James did not stay long in Edwardsburg as by the 8th June he sailed from Boston in the Europa on his way home arriving at Liverpool on the 19th or 20th June. A friend John Allan accompanied him; he came out with James in ‘44. It was his hope that he would be home by the Wednesday. There is no record of his stay in Aboyne and on the 12th October 1853, his holiday over, he left by coach at 6.30 am for Banchory arriving there at 8 am. Left Banchory by the Deeside railway at 8.30 am and arrived in Aberdeen at 9.30 am. James sailed from Glasgow on the 15th onboard the Harlequin and was home in Edwardsburg about the end of November.
BACK TO EDWARDSBURG.
At the beginning of 1854 James bought a 150 acre farm fronting on the St Lawrence River and within half a mile of Edwardsburg. He did not intend to work the farm at this time as he was employed on the Railroad. His father wrote in May 1854 that a David Bell, blacksmith and Dr Fuller both of Aboyne had left for Canada on the ship Arura. David Bell was the son of a blacksmith in Aboyne of the same name as himself. Dr Fuller would have been the 30 year old Dr Fife Fowler MRCS general practitioner who had lived and practised in Aboyne but came from Elgin, the town of his birth. It was believed that nearly one thousand old and young left Aberdeen this spring for Canada. Mr James Ogg was the bank and insurance agent who lived in the Bank Cottage, Aboyne and dealt with the money that James sent home. Mr Shanks, the baker, had a son and daughter going out to their uncles somewhere on the river Missouri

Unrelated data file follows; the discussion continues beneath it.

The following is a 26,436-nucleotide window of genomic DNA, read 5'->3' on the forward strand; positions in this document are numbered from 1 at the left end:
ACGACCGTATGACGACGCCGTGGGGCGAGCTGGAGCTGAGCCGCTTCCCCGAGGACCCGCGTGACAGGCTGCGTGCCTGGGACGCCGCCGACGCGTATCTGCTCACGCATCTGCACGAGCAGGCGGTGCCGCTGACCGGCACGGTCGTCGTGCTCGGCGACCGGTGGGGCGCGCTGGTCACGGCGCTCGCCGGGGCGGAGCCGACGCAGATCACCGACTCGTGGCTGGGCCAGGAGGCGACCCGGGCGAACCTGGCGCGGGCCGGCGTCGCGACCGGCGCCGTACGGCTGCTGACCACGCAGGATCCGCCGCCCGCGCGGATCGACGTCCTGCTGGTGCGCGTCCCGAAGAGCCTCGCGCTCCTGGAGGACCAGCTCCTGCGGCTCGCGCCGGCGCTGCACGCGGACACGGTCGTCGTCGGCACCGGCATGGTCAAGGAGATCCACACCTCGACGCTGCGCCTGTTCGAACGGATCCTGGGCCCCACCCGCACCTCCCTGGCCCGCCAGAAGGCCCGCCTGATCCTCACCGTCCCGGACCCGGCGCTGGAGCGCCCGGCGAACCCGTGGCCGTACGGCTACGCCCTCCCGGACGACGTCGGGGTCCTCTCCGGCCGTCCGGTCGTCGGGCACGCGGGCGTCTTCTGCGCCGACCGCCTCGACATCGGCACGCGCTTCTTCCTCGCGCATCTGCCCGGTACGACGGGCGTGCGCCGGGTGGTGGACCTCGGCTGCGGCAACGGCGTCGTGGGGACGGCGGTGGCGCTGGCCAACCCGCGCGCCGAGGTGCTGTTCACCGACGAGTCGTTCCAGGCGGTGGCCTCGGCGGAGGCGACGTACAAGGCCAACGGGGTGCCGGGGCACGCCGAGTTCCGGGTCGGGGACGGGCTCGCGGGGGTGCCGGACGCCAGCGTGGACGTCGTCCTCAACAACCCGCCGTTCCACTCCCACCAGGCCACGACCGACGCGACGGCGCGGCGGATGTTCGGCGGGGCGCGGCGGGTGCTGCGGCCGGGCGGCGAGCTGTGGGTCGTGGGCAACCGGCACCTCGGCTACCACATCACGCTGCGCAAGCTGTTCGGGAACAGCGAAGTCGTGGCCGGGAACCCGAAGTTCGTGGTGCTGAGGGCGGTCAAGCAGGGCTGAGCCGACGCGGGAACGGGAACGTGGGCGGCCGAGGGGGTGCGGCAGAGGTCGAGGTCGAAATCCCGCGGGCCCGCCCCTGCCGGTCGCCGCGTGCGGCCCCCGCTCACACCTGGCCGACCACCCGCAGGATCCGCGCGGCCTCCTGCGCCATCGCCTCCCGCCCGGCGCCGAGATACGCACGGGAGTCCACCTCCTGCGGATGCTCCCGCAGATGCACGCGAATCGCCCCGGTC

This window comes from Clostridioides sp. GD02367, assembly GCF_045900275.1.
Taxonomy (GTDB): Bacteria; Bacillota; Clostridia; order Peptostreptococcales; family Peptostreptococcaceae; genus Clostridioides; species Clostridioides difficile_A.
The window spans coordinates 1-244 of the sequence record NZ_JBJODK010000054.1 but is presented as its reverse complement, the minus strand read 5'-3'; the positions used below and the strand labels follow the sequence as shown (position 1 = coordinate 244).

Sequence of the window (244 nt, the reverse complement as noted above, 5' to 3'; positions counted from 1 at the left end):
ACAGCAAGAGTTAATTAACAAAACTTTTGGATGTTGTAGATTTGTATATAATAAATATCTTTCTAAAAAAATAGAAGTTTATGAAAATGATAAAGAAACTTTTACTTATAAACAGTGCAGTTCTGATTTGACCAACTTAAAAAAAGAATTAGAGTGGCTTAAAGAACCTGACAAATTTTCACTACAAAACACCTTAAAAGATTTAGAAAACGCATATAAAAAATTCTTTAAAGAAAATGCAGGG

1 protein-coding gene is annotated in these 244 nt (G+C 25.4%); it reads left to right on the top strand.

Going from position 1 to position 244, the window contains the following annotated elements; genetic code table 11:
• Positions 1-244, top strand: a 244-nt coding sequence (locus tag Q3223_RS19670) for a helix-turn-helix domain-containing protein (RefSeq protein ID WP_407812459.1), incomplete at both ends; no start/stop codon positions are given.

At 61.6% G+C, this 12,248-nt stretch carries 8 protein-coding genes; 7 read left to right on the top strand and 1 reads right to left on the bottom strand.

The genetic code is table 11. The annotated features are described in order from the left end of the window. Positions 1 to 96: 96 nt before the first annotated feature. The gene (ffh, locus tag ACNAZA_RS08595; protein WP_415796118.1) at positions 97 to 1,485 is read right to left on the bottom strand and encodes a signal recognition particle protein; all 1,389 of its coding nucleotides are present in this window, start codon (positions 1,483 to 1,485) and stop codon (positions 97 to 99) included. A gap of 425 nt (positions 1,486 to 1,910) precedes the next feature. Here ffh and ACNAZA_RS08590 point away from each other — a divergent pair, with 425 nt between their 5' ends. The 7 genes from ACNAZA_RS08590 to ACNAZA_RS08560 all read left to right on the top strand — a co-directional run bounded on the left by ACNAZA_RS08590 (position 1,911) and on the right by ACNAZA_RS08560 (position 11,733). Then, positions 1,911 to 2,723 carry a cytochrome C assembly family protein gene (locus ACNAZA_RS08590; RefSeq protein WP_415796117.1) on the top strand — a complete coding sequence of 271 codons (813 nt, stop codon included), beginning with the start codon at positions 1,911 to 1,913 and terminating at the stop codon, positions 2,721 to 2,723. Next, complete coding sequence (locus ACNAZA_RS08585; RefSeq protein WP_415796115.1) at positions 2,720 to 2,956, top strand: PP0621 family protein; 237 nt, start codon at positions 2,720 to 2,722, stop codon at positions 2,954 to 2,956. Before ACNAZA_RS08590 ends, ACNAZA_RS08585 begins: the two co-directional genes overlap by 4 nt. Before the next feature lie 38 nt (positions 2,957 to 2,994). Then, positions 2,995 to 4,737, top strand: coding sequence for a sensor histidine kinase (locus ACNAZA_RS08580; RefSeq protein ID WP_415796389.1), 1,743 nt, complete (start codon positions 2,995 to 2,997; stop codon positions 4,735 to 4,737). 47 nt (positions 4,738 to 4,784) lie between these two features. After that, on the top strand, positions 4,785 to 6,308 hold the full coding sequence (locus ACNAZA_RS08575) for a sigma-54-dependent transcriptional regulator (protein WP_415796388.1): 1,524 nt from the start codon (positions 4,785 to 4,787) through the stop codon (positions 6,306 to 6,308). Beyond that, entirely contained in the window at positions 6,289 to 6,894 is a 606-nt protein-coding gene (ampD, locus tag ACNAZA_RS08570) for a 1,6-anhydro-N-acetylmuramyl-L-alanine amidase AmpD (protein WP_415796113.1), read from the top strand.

On 13th September 1854 James married Mary Armstrong, daughter of Henry Armstrong, farmer of Edwardsburg. On their way home from Toronto while on their honeymoon James met in with Dr Fowler. Dr Fowler was the son of a dentist and was for many years Dean of the Queen’s Medical School, Kingston. Dr Fowler had a brother in Kingston. He was also a friend of a James Neil of the Wreaton Farm and wrote to him in Aboyne.. A William Fiddes and another young man from Kincardine called on James at his farm and he gave them two or three days work before they moved on to Hamilton.
In a letter dated Bridge, Aboyne, November 15th 1854, his father states, “We have got our Bridge now covered this season and it is now as good as at first. I was very hard wrought some times but thanks be to God I got through pretty well and I am still injoying ordinary health”. There is no explanation as to what covered meant. Mentioned frequently in letters from Aboyne are the names Agnes Ogg and Elizabeth Middleton. No trace can be found of Agnes Ogg although a Janet Ogg was innkeeper of the Bridgend Inn which was roughly three to four hundred yards from the blacksmith’s shop. There were two Elizabeth Middletons in the parish, none of them living near to Bridgend.